extrACTIVISM – Two Decolonial Perspectives
19:00 - 21:00
Mit: Gabriela Costa und Dr. Betty Lovai
Venue: W3_Saal Nernstweg 32-34, 22765 Hamburg
Extractivism is a system of exploitation based on the idea that anything and anyone can be exploited for profit. Natural resources are extracted from the ground, humans are displaced through slavery and colonialism, forests are logged to make space for industrial agriculture.
While local communities in the Global South suffer the consequences such as contaminated water, armed conflict, or disrupted family structures, the profit is made far away from the site of extraction, by corporations in the Global North.
The event will give an introduction into the topic of extractivism and explain how it is connected to global capitalism and colonialism. The panelists will discuss the impact of extractivist projects on indigenous communities in Papua New Guinea and Ecuador and shine a light on local resistance. The event will give insights into a topic that concerns us all and inspire participants to rethink the relationships between humans and nature, aside from the Western logic of exploitation.
No prior knowledge on the topic is necessary to join the event.
Gabriela Costa is a climate and social justice activist from Ecuador. As a member of the grassroots movement Unite for Climate Action, she is advocating for equal participation of BIPoC and LGBTQI+ in the Climate debate. Through her experiences with building partnerships between Municipalities, Academia, and Indigenous Groups she has gained a deep understanding of the impacts of extractivism in Ecuador.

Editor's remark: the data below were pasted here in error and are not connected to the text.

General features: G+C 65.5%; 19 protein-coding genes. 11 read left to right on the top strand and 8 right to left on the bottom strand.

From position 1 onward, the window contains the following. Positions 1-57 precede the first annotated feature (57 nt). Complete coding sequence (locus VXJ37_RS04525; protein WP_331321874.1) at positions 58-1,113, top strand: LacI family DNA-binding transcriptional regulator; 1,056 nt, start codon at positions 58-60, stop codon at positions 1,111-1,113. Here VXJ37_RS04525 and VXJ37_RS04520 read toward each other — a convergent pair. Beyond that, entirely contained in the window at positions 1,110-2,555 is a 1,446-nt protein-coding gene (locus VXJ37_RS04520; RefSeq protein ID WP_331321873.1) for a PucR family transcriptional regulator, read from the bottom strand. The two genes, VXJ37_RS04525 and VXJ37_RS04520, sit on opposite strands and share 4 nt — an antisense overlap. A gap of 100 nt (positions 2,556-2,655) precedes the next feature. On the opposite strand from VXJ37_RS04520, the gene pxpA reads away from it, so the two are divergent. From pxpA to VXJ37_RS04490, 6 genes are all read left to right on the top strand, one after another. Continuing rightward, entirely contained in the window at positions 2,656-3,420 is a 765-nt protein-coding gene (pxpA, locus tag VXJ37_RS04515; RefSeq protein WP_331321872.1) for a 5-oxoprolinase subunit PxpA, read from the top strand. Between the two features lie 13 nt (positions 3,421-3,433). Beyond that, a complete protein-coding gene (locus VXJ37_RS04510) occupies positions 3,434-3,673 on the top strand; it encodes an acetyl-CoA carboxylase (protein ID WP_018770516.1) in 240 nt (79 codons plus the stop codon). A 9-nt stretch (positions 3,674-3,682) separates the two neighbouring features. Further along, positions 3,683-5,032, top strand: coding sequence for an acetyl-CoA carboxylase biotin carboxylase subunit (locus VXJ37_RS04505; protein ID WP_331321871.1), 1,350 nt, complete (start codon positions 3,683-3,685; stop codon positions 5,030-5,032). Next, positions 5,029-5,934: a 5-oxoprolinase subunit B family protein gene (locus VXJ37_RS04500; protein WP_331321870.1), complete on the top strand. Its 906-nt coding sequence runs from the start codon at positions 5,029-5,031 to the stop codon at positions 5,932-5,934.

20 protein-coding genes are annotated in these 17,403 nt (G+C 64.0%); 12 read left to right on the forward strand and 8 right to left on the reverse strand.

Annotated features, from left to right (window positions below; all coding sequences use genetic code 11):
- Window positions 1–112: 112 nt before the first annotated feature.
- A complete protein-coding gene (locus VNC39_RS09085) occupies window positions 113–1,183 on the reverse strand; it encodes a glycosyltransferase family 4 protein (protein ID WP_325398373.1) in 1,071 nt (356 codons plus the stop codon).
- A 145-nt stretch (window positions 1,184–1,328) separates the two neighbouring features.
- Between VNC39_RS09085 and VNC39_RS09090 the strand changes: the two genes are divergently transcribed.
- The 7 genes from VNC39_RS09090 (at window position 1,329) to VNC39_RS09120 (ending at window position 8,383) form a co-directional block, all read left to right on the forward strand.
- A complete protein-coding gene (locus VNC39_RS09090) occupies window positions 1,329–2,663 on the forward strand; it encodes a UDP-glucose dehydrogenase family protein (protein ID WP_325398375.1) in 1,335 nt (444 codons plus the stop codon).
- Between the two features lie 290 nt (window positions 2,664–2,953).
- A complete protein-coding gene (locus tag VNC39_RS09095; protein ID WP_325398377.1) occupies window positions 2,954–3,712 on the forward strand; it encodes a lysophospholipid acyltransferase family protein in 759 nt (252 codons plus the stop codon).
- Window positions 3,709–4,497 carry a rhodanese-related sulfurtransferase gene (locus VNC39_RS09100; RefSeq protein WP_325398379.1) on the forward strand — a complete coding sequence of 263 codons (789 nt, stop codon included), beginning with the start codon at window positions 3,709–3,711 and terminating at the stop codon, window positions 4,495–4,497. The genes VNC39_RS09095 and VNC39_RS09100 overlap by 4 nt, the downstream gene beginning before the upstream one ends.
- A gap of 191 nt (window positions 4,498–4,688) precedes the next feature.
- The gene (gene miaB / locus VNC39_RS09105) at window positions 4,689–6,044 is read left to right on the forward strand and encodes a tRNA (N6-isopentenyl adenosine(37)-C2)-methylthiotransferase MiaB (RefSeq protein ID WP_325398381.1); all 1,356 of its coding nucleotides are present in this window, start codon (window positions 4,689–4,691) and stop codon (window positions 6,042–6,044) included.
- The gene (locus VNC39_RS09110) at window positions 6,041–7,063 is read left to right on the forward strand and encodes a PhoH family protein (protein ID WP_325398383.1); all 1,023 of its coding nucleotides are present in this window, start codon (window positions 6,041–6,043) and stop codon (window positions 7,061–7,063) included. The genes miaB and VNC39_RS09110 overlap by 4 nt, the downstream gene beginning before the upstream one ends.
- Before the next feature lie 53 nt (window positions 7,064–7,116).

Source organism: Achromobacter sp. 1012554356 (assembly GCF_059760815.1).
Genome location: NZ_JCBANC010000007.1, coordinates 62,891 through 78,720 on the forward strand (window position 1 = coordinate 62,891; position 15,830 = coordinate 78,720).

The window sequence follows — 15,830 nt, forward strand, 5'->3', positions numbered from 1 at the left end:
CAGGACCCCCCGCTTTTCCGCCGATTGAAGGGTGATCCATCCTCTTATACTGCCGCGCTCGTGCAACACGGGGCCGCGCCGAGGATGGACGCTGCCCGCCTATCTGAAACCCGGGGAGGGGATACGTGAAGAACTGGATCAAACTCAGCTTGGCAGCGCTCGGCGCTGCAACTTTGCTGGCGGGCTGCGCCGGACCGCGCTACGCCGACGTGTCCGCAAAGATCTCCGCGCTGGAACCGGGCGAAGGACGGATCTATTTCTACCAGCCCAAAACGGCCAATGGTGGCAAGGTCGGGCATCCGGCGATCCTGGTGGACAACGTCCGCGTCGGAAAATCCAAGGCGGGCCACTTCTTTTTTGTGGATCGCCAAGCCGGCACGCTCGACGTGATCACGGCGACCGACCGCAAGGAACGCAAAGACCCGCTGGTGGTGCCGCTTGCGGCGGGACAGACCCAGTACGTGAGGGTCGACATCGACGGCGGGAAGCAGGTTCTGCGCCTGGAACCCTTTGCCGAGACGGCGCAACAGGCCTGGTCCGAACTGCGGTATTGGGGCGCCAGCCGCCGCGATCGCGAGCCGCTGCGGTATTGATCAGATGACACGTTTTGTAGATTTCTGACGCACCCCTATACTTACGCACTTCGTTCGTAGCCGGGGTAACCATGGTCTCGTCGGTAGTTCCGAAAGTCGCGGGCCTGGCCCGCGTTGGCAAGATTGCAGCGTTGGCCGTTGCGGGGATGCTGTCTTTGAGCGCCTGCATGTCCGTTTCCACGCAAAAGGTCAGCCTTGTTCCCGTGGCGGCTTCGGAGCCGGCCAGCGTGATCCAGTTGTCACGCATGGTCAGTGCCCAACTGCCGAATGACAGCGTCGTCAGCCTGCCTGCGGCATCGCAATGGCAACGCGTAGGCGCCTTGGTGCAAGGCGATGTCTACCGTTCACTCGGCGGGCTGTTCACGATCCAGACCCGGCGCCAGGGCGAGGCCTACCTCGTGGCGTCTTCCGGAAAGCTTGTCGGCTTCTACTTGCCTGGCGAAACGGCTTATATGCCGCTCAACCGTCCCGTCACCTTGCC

Dr. Betty Lovai is the former dean of the Faculty of Social and Cultural Sciences at University of Papua New Guinea and currently part of an expert group for the government of Papua New Guinea (PNG) that negotiates restitution claims around environmental disasters caused by mines. Her visit to Germany is part of an ERASMUS-Plus project on extractivism in PNG, including the mass “object” extractivism, primarily during the German colonial rule, and the present extractivism of raw materials that are mainly related to the green energy transition, such as tropical wood for wind turbine blades and rare earths and copper for the electric motor industry.